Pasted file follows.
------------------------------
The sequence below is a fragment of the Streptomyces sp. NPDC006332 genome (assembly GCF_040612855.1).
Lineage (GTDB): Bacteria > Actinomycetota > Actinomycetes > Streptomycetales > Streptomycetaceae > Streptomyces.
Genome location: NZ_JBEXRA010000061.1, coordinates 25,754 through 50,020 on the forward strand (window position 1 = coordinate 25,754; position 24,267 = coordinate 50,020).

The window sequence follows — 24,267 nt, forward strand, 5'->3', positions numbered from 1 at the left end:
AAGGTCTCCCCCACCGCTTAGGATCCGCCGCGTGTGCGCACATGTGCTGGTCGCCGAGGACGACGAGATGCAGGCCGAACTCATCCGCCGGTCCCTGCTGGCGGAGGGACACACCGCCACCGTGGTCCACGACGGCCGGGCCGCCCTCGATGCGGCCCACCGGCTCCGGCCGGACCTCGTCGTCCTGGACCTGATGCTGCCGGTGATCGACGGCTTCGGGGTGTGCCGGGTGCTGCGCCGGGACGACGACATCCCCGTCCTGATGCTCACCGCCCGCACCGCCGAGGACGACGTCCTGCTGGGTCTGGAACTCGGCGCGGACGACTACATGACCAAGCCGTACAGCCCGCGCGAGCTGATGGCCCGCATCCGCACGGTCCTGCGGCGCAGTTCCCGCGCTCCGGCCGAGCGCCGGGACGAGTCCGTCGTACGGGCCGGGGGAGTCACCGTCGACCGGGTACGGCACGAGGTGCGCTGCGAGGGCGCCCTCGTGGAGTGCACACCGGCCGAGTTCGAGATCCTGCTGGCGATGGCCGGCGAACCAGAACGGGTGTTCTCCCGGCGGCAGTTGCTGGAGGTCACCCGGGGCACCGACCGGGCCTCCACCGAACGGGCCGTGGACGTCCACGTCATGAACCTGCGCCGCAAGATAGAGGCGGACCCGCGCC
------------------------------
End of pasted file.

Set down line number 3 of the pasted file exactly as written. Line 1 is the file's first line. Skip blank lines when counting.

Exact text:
Genome location: NZ_JBEXRA010000061.1, coordinates 25,754 through 50,020 on the forward strand (window position 1 = coordinate 25,754; position 24,267 = coordinate 50,020).